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Dao De Jing [Tao Te Ching]

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Chapter 2

The Nourishment of the Person

Self-Culture / Self Development

  Original Legge's Translation Susuki's Translation Goddard's Translation

All in the world know the beauty of the beautiful, and in doing this they have (the idea of) what ugliness is; they all know the skill of the skilful, and in doing this they have (the idea of) what the want of skill is.
Everywhere it is obvious that if beauty makes a display of beauty, it is sheer ugliness. It is obvious that if goodness makes a display of goodness, it is sheer badness. For When every one recognizes beauty to be only a masquerade, then it is simply ugliness. In the same way goodness, if it is not sincere, is not goodness.

So it is that existence and non-existence give birth the one to (the idea of) the other; that difficulty and ease produce the one (the idea of) the other; that length and shortness fashion out the one the figure of the other; that (the ideas of) height and lowness arise from the contrast of the one with the other; that the musical notes and tones become harmonious through the relation of one with another; and that being before and behind give the idea of one following another.

"To be and not to be are mutually conditioned.
The difficult, the easy, are mutually definitioned.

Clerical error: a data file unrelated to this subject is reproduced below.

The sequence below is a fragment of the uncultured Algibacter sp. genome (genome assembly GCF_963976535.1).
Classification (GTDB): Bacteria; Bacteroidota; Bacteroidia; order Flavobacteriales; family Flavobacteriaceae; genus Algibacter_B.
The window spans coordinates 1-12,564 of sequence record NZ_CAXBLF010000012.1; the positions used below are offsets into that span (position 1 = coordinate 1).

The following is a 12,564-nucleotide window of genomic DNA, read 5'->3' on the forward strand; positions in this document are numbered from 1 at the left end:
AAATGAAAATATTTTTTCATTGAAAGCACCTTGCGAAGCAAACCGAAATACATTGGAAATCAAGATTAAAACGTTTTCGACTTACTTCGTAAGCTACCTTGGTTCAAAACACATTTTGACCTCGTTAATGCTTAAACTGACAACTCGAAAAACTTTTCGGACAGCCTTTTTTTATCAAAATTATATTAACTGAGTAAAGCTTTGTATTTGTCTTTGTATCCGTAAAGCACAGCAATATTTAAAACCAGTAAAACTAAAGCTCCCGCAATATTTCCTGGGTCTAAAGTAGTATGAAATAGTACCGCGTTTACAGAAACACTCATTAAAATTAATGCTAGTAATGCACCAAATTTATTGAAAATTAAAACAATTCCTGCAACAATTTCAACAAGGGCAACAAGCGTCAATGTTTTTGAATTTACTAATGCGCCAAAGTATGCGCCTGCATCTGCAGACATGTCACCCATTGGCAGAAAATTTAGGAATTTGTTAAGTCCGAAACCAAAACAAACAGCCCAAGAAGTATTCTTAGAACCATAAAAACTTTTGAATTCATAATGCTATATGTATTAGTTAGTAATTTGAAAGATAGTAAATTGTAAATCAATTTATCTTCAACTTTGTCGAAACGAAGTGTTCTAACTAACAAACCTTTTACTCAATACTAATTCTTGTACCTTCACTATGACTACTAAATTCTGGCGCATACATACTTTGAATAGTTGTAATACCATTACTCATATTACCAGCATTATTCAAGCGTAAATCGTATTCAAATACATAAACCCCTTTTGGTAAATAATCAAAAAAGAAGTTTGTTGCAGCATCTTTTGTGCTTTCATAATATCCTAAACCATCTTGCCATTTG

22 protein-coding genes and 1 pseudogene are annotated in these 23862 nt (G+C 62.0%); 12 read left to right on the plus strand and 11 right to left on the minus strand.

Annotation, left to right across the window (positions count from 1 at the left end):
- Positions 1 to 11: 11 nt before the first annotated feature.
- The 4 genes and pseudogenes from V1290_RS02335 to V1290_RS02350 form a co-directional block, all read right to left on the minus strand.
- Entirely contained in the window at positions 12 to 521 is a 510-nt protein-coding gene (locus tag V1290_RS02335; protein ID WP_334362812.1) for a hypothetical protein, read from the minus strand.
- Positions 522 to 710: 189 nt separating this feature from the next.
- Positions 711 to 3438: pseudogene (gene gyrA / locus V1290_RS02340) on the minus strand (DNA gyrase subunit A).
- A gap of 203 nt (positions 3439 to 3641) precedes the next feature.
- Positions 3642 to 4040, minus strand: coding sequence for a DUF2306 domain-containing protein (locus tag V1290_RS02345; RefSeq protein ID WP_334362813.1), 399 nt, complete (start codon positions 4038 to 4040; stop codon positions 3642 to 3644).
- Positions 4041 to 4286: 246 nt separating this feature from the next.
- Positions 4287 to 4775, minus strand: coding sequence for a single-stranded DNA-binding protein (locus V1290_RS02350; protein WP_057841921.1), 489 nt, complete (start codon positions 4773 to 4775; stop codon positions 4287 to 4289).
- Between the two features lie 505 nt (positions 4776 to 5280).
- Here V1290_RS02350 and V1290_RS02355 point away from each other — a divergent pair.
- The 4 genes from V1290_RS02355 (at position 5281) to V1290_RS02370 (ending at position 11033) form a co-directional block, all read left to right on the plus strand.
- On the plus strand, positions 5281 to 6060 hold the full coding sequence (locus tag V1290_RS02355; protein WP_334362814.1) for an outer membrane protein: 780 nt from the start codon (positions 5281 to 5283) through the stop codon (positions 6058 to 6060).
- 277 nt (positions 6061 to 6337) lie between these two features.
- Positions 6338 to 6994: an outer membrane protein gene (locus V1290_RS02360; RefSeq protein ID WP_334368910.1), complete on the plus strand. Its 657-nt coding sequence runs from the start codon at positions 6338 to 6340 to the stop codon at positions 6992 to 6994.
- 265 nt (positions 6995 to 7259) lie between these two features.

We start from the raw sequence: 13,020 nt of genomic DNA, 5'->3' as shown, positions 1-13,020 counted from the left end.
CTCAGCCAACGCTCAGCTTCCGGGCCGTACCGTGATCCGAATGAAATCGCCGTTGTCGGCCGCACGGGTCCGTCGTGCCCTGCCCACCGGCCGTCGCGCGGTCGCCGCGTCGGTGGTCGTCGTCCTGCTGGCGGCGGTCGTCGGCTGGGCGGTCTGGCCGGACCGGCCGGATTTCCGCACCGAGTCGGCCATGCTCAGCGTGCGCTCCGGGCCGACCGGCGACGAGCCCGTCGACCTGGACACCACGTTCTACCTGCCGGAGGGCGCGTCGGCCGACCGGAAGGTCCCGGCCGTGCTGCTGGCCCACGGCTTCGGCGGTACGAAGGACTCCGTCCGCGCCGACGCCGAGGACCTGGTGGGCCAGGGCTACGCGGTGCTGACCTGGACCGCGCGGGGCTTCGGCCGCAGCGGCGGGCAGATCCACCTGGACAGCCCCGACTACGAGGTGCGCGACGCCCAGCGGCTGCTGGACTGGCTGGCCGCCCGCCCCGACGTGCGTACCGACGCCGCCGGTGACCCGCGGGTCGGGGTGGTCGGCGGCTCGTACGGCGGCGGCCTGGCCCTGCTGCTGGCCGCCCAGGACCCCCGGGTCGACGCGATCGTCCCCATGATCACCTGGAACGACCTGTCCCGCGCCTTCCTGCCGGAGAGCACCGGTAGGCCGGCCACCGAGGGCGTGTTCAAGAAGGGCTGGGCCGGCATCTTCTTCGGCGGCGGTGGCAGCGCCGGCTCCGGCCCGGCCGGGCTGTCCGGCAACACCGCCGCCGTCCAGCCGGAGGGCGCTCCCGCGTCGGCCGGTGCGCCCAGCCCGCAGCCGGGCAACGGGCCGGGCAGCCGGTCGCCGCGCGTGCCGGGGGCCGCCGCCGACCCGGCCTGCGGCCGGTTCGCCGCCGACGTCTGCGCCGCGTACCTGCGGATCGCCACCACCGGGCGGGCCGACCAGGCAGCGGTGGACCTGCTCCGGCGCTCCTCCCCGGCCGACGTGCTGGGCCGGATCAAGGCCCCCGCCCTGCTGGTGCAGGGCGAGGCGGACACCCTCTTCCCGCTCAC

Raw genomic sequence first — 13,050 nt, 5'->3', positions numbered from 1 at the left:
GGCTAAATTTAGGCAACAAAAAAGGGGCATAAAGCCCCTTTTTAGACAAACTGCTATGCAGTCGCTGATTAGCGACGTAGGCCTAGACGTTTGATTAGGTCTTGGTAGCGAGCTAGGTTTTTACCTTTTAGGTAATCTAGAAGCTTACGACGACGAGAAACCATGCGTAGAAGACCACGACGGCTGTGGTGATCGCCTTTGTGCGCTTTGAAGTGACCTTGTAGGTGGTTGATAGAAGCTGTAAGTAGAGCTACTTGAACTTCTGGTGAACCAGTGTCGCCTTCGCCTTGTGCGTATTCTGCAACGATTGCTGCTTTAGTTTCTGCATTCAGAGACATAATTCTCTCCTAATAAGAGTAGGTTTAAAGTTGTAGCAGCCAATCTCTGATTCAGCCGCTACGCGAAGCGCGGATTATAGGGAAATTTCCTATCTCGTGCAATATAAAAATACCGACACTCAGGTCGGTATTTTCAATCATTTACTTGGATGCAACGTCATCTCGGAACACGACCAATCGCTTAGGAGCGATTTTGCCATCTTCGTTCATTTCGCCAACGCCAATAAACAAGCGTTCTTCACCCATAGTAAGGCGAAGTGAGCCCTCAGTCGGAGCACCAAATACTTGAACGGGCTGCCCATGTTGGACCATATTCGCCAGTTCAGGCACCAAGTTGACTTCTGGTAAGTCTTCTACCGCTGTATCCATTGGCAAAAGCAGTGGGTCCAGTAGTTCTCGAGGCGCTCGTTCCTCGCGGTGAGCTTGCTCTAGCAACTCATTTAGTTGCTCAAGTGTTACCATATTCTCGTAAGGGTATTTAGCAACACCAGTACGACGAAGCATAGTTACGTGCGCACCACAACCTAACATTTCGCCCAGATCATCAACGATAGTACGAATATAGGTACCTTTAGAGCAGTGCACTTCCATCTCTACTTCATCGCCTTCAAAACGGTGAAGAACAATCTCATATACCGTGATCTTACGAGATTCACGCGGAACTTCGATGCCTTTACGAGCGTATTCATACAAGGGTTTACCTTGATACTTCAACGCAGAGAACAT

The long, the short, are mutually exhibitioned.
Above, below, are mutually cognitioned.
The sound, the voice, are mutually coalitioned.
Before and after are mutually positioned."
So existence and non-existence are incompatible. The difficult and easy are mutually opposites. Just as the long and the short, the high and the low, the loud and soft, the before and the behind, are all opposites and each reveals the other.

Therefore the sage manages affairs without doing anything, and conveys his instructions without the use of speech.All things spring up, and there is not one which declines to show itself; they grow, and there is no claim made for their ownership; they go through their processes, and there is no expectation (of a reward for the results). The work is accomplished, and there is no resting in it (as an achievement).

The work is done, but how no one can see;
'Tis this that makes the power not cease to be.


The holy man abides by non-assertion in his affairs and conveys by silence his instruction. When the ten thousand things arise, verily, he refuses them not. He quickens but owns not. He acts but claims not. Merit he accomplishes, but he does not dwell on it.

"Since he does not dwell on it It will never leave him."

Therefore the wise man is not conspicuous in his affairs or given to much talking. Though troubles arise he is not irritated. He produces but does not own; he acts but claims no merit; he builds but does not dwell therein; and because he does not dwell therein he never departs.
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